I have been trying to do something similar (albeit on a much, much smaller scale) in our ward. Why waste an ever decreasing pool of canvassers and leafleters in areas that haven’t brought the vote home for us in last few local elections?

    Based on the middling amount of contact-creator data, combined with local knowledge and the results of the recent local elections I know which areas are best to target and which to ignore, they may look like good Labour areas but the turnout from their polling station is so poor as to be ineffectual.

    Our local literature is of the lowest common denominator kind too, pictures of councillors and prospective councillors pointing at things next to blocks of text that are not only badly worded but not relevant to the majority of our ward. I have been trying to improve the standard of the leaflets and maximise their effectiveness by targeting the letterboxes they are pushed through.

    As I said, a much smaller scale. I would like to see the party as a whole embracing modern technology and get itself into the very early 2000s if it is unable to get into the 2010s. Large chunks of our vote are not computerised and large chunks of our vote are averse to pointing at things leaflets, we need to target each group differently and engage with them in different ways.

    I think my main gripe may be at constituency level and the hegemony that has built up there but from talking to people in other constituencies I think it is a common theme, direction needs to come from the top down as it is becoming increasingly difficult to instigate change upwards.

  • Steve Buckingham

    The Contact Creator team at Head Office have been quietly mining data since at least 2007. This isn’t something we need to learn from the Democrats.

    Labour, the only party with an effective national database, is not only ahead of other UK parties but probably has the most integrated data of any party. People who have used VAN and Contact Creator confirm that VAN may be prettier but Contact Creator has more analytical, reporting and polling capability.

    Of course we could always source more data (with the human resources or budget) but we really are leaders in this field.

  • markfergusonuk

    A good point Steve, although as an organiser at the last election I often found Contact Creator incredibly difficult to use…

    • Sue Macmillan

      That is a slightly different point though, isn’t it Mark? With any tech system there is always a tension between it being easy to use and the depth of data/functionality that exists within it. Is anyone claiming that the Obama campaign mastered both within the same system?

      • markfergusonuk

        I think for me the difference is between centralised use of data and use of data on the ground. My feeling is that the Obama campaig managed to sue data on the ground very effectively, whereas in the Labour Party data tends to feel more like something which is managed centrally.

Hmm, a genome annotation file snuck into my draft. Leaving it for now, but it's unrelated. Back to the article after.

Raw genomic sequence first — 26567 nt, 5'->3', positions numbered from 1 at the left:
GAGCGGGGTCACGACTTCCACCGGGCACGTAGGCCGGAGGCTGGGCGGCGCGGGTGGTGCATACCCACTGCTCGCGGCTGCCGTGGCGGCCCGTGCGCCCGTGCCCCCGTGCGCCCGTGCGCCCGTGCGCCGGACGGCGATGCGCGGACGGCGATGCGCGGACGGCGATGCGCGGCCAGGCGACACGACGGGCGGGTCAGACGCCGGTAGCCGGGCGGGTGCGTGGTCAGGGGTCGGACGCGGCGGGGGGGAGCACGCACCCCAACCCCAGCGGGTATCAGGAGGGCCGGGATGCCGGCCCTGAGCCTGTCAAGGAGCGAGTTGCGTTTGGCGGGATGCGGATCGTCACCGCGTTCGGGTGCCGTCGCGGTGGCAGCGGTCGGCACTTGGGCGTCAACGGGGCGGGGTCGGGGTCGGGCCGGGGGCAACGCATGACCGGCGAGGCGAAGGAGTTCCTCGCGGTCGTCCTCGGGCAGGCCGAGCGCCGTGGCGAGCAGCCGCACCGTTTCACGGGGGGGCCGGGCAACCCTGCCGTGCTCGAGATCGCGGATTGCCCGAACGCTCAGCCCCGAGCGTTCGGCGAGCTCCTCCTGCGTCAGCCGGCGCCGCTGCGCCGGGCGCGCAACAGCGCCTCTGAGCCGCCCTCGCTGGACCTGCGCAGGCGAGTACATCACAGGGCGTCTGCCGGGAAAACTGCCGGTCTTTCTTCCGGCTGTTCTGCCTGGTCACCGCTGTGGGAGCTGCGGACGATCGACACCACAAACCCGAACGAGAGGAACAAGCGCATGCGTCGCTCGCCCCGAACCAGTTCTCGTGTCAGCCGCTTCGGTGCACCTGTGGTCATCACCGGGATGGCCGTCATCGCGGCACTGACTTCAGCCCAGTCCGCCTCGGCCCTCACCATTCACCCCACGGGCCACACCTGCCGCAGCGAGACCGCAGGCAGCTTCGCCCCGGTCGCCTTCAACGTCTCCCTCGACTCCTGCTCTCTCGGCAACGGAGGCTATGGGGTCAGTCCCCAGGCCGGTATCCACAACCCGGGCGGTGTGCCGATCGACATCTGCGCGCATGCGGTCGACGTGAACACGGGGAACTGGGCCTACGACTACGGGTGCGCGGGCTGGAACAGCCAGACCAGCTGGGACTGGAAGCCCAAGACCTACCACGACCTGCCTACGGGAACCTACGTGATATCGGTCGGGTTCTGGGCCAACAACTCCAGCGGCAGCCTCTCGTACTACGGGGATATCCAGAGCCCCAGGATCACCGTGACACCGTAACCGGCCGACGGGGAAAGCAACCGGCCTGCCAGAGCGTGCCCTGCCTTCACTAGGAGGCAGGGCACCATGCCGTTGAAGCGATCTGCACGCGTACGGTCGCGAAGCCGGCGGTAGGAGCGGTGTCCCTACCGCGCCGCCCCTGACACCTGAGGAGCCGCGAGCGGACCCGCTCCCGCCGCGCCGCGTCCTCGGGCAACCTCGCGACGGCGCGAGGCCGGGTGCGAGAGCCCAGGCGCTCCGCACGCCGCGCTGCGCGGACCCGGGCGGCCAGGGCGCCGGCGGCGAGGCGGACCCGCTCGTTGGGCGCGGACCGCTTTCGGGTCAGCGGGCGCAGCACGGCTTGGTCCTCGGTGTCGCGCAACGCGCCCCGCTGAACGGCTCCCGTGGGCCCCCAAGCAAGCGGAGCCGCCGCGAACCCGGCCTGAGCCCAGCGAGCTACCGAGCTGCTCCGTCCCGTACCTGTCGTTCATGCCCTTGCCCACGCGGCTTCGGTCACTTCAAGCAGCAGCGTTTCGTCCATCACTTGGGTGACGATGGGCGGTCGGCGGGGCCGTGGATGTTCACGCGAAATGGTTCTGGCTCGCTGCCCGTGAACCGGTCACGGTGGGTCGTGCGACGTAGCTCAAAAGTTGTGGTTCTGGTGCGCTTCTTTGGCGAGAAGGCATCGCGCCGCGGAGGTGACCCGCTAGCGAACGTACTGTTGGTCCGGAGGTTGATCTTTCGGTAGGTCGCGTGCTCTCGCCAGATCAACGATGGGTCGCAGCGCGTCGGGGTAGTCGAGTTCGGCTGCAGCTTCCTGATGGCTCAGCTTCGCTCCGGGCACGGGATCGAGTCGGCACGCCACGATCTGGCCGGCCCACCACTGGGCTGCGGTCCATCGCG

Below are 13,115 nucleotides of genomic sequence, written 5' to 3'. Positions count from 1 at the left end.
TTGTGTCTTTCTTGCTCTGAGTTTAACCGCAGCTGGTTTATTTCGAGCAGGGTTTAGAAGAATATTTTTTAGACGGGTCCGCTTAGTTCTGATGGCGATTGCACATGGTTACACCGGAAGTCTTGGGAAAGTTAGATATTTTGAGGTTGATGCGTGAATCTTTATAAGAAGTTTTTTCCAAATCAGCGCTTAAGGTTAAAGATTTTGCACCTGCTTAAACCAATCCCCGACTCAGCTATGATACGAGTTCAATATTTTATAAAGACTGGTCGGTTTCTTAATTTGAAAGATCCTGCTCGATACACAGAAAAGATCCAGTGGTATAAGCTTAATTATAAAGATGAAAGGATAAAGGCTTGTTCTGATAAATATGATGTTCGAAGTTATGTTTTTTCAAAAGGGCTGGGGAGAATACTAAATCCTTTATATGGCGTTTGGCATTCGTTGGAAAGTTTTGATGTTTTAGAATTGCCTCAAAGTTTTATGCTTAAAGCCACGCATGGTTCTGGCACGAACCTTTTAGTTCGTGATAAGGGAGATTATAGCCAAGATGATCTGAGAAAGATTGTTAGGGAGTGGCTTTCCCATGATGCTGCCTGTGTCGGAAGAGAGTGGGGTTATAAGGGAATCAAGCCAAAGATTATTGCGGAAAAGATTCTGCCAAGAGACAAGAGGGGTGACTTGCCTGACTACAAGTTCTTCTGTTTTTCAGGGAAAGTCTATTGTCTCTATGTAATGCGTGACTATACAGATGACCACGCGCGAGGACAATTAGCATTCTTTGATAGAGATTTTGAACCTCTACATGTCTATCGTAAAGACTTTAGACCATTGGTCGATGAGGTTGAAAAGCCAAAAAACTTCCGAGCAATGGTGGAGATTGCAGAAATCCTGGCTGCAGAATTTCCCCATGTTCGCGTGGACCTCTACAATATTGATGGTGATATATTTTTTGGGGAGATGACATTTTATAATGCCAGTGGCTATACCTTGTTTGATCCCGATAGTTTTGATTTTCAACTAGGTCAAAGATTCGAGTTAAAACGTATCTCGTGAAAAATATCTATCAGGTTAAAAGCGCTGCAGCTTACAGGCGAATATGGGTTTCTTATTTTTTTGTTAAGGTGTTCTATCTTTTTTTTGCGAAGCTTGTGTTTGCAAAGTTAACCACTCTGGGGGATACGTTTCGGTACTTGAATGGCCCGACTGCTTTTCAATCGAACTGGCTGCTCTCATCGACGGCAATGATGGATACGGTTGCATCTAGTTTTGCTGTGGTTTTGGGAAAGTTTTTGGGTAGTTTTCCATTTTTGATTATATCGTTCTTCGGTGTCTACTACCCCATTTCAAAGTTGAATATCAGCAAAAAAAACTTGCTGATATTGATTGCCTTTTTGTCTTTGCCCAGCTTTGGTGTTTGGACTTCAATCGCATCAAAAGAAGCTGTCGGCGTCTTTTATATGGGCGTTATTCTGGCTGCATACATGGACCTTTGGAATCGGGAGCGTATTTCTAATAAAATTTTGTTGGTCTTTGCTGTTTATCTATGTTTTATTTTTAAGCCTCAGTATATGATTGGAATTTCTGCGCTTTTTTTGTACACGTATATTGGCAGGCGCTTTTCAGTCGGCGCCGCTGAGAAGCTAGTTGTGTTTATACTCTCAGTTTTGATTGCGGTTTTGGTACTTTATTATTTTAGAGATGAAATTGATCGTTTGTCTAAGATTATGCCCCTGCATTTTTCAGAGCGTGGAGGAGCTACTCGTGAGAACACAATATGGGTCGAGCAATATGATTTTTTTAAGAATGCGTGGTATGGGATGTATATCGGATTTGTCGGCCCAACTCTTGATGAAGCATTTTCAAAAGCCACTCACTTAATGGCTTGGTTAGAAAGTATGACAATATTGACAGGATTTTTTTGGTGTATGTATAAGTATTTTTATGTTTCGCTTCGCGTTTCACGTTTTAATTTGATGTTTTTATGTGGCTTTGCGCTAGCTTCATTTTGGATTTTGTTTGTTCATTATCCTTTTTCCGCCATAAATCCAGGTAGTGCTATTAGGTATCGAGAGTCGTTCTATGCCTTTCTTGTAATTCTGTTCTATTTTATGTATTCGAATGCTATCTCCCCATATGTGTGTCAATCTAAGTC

Although that may just be from an ex-organiser’s POV rather than an objective fact!

        • Steve Buckingham

          Possibly one reason for the perceived better use of data by the Obama campaign, beyond it purely being perception, is in fact less to do with local enablement than the fact they they were essentially running one campaign for one politician.

          On that basis there is much stronger scope for a command and control structure where decisions can be made centrally and informed by dedicated analysts. In the UK campaigns will, rightly, be a balance between central party objectives (and control) and the need to allow local parties control of their own destiny in a world of many candidates and local parties working in partnership to marry up local and national objectives.

    • Steve Buckingham

      I think we’d all agree that usability was an issue, though not a show stopper, and that was a big focus of work post the general election. I think good progress has been made and I especially like the new suggested selection features that the Contact Creator team have introduced. Also really good progress has been made on roadgroups, data entry and report speed.

      But you’ll appreciate that data mining never really depended on the front end. Even for local users the mining capability is really in a SSRS client – which is very powerful and friendly although it does require some training, for which the party has an excellent course.

      One area where the UK benefits over the US is through the unity of our campaign data. In the US it is rare to get co-ordination even between different campaigns taking place at the same time, e.g. Senate and Presidential races, and in some places there is a positive incentive to delete records between campaigns (otherwise previous spend can count to future campaigns).